There is a presumption that [youngest family member Zeb] will work, that his family members will teach him how, and that he will be good at it, quickly. And while none of the boys is a great scholar or a star athlete, their parents operate under the assumption that the ability to perform basic labor is something within every child’s grasp. They know that every boy will grow up to work in the family business, but they’re confident that none of them will be afraid of the effort it takes to succeed someplace else.

The idea of this hard work leads to a discussion elsewhere in the book about the quality of “grit.” Measurements of grit, or how well someone persists, particularly through obstacles, correlates more tightly with direct measures of success than other types of aptitude, like IQ. Allowing children to develop grit through work gives them the ability to handle much more of life as an adult.

An important section of The Opposite of Spoiled focuses on instilling gratitude. Spoiled children show no gratitude for the advantages they have. Lieber offers specific suggestions for dealing with the observations kids have even at an unexpectedly young age. How do you explain socio-economic status to kids who are aware of being rich or being poor through their own observations?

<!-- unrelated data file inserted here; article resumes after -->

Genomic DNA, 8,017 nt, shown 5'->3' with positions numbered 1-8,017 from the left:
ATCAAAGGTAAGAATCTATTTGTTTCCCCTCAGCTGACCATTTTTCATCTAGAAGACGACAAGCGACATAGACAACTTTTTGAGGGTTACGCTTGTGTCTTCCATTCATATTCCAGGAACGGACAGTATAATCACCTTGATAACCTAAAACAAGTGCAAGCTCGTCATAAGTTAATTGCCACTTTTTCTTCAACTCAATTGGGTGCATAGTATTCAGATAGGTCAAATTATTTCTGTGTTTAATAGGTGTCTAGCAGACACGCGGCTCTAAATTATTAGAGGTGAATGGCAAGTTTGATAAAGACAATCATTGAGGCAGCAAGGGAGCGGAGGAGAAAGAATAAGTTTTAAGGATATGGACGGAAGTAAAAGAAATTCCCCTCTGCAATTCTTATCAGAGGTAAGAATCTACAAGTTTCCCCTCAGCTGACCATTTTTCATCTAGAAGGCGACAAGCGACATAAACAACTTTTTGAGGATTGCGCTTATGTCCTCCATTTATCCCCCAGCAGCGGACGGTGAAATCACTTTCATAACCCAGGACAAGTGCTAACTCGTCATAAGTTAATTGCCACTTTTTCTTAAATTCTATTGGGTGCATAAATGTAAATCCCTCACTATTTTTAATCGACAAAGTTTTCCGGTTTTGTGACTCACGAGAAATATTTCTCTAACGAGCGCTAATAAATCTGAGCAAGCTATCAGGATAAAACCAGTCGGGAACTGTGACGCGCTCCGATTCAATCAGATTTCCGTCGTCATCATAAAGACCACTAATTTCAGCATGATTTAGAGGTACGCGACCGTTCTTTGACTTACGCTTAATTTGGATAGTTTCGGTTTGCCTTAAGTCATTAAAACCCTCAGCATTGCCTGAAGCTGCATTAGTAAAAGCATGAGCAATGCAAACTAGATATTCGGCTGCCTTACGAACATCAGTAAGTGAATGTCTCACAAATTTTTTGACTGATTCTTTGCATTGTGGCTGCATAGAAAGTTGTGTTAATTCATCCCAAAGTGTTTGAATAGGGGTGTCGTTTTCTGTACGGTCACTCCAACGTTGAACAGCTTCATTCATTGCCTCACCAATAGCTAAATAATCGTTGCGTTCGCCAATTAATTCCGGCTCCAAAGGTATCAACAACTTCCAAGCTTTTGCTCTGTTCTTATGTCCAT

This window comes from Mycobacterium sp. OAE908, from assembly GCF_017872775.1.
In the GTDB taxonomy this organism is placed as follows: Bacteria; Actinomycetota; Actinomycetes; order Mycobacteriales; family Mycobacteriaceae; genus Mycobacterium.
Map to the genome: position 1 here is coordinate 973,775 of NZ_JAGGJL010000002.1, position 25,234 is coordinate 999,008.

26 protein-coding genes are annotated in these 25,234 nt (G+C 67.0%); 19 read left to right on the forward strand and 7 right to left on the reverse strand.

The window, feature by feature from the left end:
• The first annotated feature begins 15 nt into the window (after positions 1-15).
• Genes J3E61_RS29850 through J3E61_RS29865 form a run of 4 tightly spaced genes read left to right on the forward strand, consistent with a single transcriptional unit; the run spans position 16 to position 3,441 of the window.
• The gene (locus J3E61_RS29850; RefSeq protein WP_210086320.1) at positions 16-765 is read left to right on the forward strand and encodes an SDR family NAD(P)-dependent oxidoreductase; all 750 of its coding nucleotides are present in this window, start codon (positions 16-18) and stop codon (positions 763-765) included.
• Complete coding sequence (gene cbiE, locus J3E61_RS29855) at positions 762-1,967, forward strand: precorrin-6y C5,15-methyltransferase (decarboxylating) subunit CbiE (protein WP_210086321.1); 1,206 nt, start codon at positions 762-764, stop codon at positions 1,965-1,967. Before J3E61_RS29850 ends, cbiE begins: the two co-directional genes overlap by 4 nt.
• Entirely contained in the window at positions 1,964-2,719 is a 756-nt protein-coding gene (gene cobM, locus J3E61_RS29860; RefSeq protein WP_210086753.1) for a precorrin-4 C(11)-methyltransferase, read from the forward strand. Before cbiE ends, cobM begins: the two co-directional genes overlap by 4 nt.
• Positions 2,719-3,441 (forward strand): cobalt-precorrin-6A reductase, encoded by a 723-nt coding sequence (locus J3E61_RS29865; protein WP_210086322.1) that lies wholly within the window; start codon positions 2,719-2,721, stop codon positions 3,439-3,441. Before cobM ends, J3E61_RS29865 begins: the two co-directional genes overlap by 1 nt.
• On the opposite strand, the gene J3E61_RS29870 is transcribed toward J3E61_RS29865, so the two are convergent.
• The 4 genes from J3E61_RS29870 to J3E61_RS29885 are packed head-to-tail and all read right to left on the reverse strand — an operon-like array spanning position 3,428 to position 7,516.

The author points to this research:

[A researcher...] showed 3-year-olds a series of photographs and distinguished between the haves and have-nots. Only half of her subjects thought that the rich and poor people would be friends with each other. Other research has shown that 6-year-olds keep score of which kids have what sorts of possessions and begin to make judgments accordingly. By 11 or so, they’re beginning to assume that social class is related to ambition. Around age 14, they begin to wonder if there is a larger economic system at work that may constrain movement between classes.

It’s safe to say we all know some adults whose attitudes may be stuck at the development level between the ages of 11 and 14. But the book offers great suggestions for addressing issues of class without instilling pity or jealousy.

Lieber also addresses some of the more controversial aspects of child development pertaining to money, allowance and charitable giving.

I don’t read many personal finance books. After a decade of reading some of the best and some of the most laughable, I’ve been kind of burned out by the genre. For the last year, I’ve been selecting my reading carefully. I was initially excited about the opportunity to read Lieber’s latest because I am a fan of his columns in The New York Times, and his articles have often served as inspiration for the topics I’ve covered on Consumerism Commentary.

I’m glad that The Opposite of Spoiled didn’t disappoint. While many readers of Consumerism Commentary have shared their own stories over the years, the concise collection of advice found within The Opposite of Spoiled has offered me new perspectives for raising my future children to be empathetic, understanding, generous, and smart.

Pre-order The Opposite of Spoiled: Raising Kids Who Are Grounded, Generous, and Smart About Money by Ron Lieber now, in hardcover or Kindle edition.